Friday, 29 April 2011

Hot Doc Reviews: Beats, Love and Oil

Beats, Rhymes & Life, The Travels of a Tribe Called Quest
Sat, Apr 30 6:30 PM, TIFF Bell Lightbox 1

This film has one screening only and it has already gone RUSH, and while it's always worth a try to get into a rush screening, no need to fear if you don't as this film will have its theatrical release shortly. I'll do my full review then.



Love Arranged
Sat, Apr 30 6:44 PM, Cumberland 3
Mon, May 2 1:30 PM, TIFF Bell Lightbox 2

Divya and Neha are modern Indian women who, with 30 closing in on them, have decided to add the arranged marriage route as another option to finding a husband. (Being 30 in India means that only divorced and widowed men will be available to them.) Party girl, Divya, is educated, fun, and loves her job as a wedding planner, but she can hardly hook up with someone at any of the weddings she is planning, and her outspoken, live-life-to-the-fullest attitude is attractive to men her age, but not to their families. The curvy, pet-loving Neha lives in an India where more and more men want a skinny, Bollywood-type woman (think Aishwarya Rai). The ball is in the man's court, with his family's wishes superceding any thoughts of a love-match. Divya and Neha are caught in a world where today's urban Indian woman is caught between the colliding forces of a culture that is allowing women to express themselves more fully, but which still demands that they behave in a traditional way in order to navigate the ancient rituals of marriage. The filmmaking is rudimentary, but the openness of these two women in exposing their vulnerabilities, is what makes this film worth watching. Kudos to them for allowing the cameras to follow their attempts to find love.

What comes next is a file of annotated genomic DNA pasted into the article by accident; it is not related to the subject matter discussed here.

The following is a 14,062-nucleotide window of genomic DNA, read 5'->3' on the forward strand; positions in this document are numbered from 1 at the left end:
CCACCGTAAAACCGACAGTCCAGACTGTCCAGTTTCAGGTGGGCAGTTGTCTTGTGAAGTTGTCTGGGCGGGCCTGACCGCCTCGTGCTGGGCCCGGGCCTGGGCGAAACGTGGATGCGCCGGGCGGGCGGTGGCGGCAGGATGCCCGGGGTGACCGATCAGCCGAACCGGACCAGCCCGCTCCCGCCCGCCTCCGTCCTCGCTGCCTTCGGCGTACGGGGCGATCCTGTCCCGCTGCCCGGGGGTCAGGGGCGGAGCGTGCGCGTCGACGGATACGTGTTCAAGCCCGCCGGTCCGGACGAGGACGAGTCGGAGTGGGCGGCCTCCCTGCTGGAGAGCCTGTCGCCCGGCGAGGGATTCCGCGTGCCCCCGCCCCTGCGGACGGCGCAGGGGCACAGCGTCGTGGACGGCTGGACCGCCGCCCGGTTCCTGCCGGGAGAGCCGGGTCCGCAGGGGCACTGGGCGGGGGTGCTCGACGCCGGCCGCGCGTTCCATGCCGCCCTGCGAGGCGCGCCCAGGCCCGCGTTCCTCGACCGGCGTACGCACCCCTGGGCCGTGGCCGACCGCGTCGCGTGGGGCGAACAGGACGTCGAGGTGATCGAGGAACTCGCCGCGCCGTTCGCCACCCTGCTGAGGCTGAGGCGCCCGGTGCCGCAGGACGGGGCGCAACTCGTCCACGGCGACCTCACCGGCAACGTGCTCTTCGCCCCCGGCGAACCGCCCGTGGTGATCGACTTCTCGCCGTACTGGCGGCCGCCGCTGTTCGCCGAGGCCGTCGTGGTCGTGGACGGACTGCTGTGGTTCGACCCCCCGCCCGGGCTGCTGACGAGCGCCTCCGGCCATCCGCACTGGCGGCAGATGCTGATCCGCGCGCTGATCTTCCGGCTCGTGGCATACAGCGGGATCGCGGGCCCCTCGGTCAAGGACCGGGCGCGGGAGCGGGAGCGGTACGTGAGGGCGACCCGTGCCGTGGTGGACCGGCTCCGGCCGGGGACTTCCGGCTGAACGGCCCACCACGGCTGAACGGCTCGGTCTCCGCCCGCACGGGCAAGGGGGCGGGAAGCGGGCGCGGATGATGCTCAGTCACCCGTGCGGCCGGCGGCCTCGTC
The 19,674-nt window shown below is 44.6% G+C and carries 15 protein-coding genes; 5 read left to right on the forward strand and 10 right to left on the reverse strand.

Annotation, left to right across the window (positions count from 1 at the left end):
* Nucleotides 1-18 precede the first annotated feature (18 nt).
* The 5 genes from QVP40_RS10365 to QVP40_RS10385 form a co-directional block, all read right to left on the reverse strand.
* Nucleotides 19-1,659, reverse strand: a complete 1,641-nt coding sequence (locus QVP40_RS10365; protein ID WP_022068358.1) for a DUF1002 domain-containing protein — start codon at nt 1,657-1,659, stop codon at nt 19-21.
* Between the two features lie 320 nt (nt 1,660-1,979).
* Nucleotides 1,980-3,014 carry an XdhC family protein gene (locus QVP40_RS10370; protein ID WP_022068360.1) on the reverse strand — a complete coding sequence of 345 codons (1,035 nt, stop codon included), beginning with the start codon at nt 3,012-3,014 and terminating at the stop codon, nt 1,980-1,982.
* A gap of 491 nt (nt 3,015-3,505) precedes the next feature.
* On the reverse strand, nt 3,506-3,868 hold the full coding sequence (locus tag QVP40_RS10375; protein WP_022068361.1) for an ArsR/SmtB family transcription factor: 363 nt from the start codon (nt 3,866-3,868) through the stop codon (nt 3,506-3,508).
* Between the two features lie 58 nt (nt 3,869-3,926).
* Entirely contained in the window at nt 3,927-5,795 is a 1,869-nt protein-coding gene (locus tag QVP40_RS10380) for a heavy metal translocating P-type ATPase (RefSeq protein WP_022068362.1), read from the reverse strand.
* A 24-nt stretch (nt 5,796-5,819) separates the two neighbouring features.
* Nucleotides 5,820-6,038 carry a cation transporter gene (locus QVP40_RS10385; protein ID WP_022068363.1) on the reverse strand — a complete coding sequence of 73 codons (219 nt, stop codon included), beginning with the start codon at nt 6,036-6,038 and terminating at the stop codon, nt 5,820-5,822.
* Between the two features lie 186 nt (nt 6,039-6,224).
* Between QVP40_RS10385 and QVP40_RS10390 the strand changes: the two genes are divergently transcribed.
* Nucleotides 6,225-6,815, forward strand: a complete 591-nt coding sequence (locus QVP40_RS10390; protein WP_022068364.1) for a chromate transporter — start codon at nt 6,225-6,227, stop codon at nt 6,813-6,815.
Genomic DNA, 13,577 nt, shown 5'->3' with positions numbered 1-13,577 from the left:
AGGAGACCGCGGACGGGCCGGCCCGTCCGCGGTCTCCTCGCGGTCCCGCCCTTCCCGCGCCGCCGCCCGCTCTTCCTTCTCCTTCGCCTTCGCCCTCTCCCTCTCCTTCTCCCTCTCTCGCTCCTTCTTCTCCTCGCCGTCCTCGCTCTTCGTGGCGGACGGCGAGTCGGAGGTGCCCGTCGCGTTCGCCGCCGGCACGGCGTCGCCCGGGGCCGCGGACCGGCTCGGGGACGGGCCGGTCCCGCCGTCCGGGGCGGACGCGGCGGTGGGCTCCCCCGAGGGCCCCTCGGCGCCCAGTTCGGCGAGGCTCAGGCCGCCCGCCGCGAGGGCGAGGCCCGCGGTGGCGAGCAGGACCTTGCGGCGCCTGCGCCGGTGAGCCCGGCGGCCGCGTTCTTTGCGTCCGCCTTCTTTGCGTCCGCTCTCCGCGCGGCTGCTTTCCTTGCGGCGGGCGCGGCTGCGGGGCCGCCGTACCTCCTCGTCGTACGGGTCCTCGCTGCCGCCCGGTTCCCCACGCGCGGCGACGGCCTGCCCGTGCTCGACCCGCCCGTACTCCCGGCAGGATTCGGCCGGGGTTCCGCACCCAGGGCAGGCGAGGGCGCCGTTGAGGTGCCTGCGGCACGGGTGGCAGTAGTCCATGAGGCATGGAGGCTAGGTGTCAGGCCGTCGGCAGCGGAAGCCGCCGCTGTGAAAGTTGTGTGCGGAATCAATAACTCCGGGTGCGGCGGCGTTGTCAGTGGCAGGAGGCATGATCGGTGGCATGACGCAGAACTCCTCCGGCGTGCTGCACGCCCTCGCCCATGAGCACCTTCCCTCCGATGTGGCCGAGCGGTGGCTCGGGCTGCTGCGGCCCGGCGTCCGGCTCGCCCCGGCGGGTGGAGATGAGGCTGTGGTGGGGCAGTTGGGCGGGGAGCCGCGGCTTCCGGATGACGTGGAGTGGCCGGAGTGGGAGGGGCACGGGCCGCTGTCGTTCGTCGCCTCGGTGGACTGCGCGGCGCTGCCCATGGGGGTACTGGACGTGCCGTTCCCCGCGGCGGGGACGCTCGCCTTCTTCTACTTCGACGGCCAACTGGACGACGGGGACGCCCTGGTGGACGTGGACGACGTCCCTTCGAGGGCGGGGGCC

Wiebo's War
Sat, Apr 30 7:00 PM, Isabel Bader Theatre
Tue, May 3 7:15 PM, TIFF Bell Lightbox 4
Sat, May 7 7:00 PM, The Regent

Is Wiebo Ludwig an eco-terrorist, or a Christian man trying to defend his family and his property? What would you do if you finally decided to get away from society and raise your children in a beautiful stretch of Alberta farmland only to find out that after years of working on your property and having your family flourish that you only own the top 6 inches of your land, and that the Canadian government can buy and sell the subsurface mineral rights of that land without notifying you? Does miscarriages in your family and livestock give you the right to sabotage a business that legally bought the mineral rights from the Canadian government? A fascinating subject with the added intrigue of the RCMP, Christian values, and the mysterious absence of the media. Note: I will be interviewing director, David York on The More the Merrier Radio, Saturday, April 30, 1:00pm on CIUT 89.5 FM. You can listen live at http://www.ciut.fm/

For all Hot Docs info please visit: www.hotdocs.ca.
For tickets: 416-637-5150

1 comment:

Gutsy Ginnip said...

Just the name alone made me want to see this movie. Firstly, who names their child Wiebo? And secondly, why is he fighting the government?

Wiebo, an unwavering, devout, Christian fundamentalist soldier for his family, made me empathize with his plight. He moved to a remote area in Alberta, hoping to raise his family away from mainstream society but found himself in a battle with the oil and gas giants to keep his land, animals and family free from the effects of 'sour' gas. Wiebo impressed me with his intellect, wit and strength but by the end of the film he seemed emotionally weak. I suppose after decades of fighting, at some point, something/someone has to give. Poor Wiebo is relentless in fighting for his beliefs and I think myself and the audience felt compelled to fight with him too.

It is shameful these 'giants' have the power they do that even the government turns its back on its citizens to appease them.

Overall, if you haven't seen it, I highly recommend Wiebo's War, as it was filmed without bias or presumption and was very well documented.

Yonette Nicola